Author Biographies

Dr. Darin Stockdill is the Design Coordinator at the Center for Education Design, Evaluation, and Research (CEDER) in the University of Michigan’s School of Education. A former secondary social studies and English teacher, his research and instructional design work focus on disciplinary literacy teaching and learning at the secondary level.

Stacie B. Woodward is a Disciplinary Literacy and Social Studies Consultant for Oakland Schools. She has been an educator since 2000, and has served in the profession in many capacities including as a high school social studies teacher, instructional coach, curriculum designer, and professional learning facilitator. Currently, as part of the Leadership and Continuous Improvement team at Oakland Schools, she supports district and school leaders in implementing evidence-based practices and developing leadership capacity focused on improving student learning in equitable ways.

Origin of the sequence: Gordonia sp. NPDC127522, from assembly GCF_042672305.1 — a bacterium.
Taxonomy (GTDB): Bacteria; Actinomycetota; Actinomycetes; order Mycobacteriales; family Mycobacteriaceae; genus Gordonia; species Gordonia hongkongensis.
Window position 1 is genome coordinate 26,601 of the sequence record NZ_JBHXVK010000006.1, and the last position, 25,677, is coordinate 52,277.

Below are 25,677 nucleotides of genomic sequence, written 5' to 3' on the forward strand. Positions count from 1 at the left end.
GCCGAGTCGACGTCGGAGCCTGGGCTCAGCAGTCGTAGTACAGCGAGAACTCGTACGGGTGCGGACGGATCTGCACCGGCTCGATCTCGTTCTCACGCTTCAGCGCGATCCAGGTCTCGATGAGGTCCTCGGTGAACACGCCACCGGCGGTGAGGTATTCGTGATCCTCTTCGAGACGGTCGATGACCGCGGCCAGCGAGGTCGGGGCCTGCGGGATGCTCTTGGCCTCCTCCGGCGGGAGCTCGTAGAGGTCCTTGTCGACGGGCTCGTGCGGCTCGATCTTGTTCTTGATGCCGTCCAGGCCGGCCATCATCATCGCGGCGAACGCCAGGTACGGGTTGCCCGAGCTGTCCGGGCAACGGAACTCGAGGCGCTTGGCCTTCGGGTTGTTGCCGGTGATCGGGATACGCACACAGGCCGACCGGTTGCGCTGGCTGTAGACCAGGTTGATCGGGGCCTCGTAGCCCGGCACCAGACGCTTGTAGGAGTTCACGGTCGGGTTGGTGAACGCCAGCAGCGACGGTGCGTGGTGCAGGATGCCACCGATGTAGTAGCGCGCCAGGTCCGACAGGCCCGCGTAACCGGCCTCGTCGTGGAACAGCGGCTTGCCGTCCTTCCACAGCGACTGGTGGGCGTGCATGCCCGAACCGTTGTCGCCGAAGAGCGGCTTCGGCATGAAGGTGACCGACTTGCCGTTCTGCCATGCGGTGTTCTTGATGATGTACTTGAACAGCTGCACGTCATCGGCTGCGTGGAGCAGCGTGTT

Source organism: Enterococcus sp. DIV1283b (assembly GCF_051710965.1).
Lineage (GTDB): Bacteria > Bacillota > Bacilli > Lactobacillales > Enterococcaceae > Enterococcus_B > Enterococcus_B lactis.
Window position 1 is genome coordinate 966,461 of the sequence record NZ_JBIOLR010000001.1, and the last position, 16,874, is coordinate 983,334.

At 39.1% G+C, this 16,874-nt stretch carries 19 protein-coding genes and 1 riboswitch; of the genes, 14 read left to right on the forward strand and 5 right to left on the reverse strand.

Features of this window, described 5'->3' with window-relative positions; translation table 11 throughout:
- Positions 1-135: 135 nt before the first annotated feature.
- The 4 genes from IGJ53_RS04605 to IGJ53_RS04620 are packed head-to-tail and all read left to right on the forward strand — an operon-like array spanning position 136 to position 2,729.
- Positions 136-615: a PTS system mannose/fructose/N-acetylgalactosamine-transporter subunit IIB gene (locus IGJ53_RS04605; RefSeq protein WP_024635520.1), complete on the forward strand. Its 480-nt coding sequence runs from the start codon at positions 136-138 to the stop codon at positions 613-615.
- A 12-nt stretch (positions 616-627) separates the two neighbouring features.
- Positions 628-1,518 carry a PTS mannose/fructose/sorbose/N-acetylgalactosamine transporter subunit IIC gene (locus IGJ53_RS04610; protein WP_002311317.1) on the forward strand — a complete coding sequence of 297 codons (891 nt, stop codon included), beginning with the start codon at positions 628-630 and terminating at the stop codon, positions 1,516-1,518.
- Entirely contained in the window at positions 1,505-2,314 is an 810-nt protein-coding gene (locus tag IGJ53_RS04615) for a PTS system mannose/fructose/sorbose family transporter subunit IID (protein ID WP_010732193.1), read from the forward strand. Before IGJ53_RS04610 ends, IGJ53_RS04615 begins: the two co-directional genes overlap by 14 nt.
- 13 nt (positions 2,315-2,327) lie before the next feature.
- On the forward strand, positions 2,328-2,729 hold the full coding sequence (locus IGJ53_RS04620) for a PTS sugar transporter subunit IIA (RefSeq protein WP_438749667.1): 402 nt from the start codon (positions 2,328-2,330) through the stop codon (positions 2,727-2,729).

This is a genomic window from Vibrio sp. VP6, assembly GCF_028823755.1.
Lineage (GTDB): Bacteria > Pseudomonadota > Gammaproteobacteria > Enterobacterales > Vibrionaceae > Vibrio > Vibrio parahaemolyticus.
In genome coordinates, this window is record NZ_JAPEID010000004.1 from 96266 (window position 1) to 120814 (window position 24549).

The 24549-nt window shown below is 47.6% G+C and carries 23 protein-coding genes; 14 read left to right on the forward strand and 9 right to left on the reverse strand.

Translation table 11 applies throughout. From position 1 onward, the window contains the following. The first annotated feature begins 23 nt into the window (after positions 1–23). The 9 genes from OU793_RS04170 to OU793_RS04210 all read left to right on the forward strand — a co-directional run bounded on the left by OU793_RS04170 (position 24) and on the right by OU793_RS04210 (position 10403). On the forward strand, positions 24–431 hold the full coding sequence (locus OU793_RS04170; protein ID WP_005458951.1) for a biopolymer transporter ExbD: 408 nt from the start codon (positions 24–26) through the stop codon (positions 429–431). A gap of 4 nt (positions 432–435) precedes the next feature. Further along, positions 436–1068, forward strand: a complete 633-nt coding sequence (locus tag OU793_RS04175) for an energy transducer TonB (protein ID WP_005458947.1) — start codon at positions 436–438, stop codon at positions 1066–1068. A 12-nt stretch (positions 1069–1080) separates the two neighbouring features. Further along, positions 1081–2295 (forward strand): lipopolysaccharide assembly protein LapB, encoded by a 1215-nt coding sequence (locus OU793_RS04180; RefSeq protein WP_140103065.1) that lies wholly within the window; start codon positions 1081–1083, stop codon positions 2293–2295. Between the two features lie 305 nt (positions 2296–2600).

In this paper, we will explore elements of the Essential Instructional Practices for Disciplinary Literacy: Grades 6-12 , a statewide initiative in Michigan designed to support exactly this kind of teaching. In particular, we will discuss key instructional implications of the Essential Practices for both social studies and ELA instruction and highlight important commonalities and distinctions across these two content areas. We provide concrete examples of these practices in action as we share activities and reflections from a curricular project we undertook with US History and ELA teachers called Equitable Futures. In this initiative, teachers engaged their students in inquiry-driven learning that involved the development of a range of disciplinary literacy practices and tools.

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